The UN showed up on Tuesday, July 6 “Deeply concerned” in the face of the violent repression of the demonstrations against the monarchy in Eswatini and asks the government of this small country in southern Africa to quickly investigate this matter.
The Office of the United Nations High Commissioner for Human Rights calls for “On the government to ensure that prompt, transparent, effective, independent and impartial investigations are carried out into all allegations of human rights violations, including those committed by the police in the context of demonstrations, and that those responsible are held to account ”said spokesperson Liz Throssell in Geneva.
“The eruption of violence in the kingdom of Eswatini in recent days is deeply worrying, as reports indicate dozens of people killed or injured during protests calling for democratic reforms”, she said at a regular press briefing by UN agencies.
In a statement in New York, UN Secretary-General Antonio Guterres called “All stakeholders to refrain from violence and resolve their differences through inclusive dialogue”.
Several dozen dead and injured
“The Secretary General stresses the importance of enabling all Eswatinians to exercise their civil and political rights peacefully and urges the security forces to exercise the utmost restraint”, added its spokesperson, Stéphane Dujarric.
The last absolute monarchy of Africa, this poor and landlocked country of 1.3 million inhabitants, formerly known as Swaziland, has been shaken since the end of May by clashes between police officers and pro-democracy demonstrators, which have left dozens of deaths and injured, according to several sources.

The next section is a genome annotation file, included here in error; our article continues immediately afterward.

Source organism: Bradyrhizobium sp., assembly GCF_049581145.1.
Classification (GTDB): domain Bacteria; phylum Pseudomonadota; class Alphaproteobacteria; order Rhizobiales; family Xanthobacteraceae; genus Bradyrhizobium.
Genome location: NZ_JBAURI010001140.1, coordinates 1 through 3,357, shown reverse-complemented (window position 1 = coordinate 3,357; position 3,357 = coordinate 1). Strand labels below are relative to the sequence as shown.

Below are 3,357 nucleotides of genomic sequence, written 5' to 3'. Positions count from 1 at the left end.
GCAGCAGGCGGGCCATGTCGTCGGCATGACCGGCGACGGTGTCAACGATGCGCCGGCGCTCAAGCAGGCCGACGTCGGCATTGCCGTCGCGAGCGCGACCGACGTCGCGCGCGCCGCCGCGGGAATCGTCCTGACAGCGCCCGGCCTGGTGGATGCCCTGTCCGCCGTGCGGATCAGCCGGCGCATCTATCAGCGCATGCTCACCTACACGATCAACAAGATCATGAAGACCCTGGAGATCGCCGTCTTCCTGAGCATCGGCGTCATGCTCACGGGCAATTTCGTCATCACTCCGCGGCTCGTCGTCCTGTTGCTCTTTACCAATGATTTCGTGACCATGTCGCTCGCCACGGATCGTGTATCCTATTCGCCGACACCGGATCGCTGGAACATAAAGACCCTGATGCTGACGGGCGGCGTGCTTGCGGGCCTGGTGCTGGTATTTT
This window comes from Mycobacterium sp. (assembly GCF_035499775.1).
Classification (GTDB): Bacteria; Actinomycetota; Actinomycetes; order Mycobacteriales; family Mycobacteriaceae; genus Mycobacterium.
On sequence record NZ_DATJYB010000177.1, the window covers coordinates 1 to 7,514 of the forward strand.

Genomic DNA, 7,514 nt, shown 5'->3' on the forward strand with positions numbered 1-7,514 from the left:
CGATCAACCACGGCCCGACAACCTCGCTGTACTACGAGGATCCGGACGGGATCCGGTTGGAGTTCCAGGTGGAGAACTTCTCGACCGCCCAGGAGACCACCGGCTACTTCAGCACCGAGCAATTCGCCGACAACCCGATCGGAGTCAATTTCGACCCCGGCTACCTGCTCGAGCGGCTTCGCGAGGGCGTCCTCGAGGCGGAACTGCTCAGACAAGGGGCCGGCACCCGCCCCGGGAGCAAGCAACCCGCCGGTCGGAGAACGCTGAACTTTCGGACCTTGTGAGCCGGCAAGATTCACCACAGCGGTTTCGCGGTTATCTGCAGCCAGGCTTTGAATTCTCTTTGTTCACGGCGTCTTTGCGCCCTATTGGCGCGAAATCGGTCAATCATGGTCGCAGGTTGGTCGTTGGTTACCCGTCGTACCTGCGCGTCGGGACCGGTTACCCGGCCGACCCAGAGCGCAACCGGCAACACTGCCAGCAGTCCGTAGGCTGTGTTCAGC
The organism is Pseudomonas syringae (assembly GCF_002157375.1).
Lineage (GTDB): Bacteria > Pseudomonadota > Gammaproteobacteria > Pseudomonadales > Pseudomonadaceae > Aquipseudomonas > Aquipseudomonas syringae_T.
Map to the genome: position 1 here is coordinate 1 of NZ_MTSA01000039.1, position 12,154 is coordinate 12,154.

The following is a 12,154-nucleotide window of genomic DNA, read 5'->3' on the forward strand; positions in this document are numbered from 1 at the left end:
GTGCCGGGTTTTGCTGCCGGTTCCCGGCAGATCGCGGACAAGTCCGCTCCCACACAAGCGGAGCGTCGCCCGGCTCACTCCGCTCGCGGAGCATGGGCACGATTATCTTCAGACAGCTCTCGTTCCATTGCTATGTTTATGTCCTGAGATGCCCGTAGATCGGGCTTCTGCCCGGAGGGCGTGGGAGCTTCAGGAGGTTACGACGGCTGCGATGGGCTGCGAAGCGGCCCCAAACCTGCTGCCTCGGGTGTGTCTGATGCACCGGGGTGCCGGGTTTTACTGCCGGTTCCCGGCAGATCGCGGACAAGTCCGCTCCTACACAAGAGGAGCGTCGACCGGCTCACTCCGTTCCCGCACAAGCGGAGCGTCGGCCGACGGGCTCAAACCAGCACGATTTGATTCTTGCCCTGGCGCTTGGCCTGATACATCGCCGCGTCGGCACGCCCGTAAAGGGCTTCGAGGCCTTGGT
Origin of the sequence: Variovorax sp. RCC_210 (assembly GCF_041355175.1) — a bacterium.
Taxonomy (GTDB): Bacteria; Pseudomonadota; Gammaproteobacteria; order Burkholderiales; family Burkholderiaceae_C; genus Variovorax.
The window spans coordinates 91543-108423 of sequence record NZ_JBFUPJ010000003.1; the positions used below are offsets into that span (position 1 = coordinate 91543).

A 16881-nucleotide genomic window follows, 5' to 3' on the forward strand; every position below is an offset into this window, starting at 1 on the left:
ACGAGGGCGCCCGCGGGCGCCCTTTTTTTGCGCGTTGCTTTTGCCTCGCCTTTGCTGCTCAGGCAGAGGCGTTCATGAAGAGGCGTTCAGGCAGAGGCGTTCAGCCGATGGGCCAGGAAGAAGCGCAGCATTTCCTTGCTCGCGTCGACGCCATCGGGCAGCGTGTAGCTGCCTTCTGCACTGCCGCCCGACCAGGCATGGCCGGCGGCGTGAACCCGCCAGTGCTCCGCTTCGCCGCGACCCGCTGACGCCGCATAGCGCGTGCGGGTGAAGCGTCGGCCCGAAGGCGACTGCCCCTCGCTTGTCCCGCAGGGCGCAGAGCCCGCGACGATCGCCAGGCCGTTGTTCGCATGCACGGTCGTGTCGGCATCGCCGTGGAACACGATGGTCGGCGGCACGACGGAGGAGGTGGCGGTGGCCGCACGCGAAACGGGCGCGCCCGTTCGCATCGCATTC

“We have received allegations of disproportionate and unnecessary use of force, harassment and intimidation by security forces during the crackdown on protests last week, including the use of live ammunition by the police, Liz Throssell said. Some demonstrators are said to have looted premises, set fire to buildings and vehicles and, in some areas, barricaded roads. “
Despite a lull, the Office remains concerned “By the risk of new disorders” and reminds the authorities that “Peaceful demonstrations are protected by international human rights law, in particular by article 21 of the International Covenant on Civil and Political Rights to which the Kingdom of Eswatini is a party”.
In addition, Liz Throssell points out that “We urge the authorities to take all necessary measures to ensure that Internet access is not blocked”.
The spokeswoman said the unrest began in May when students took to the streets to demand accountability for the death of a 25-year-old law student, allegedly caused by police. These protests then turned into daily pro-democracy marches.
The NGO Amnesty International counted at least 20 people killed by the security forces, 6 missing and at least 150 demonstrators hospitalized with in particular gunshot wounds. The government has so far said it has not received an official report on the deaths.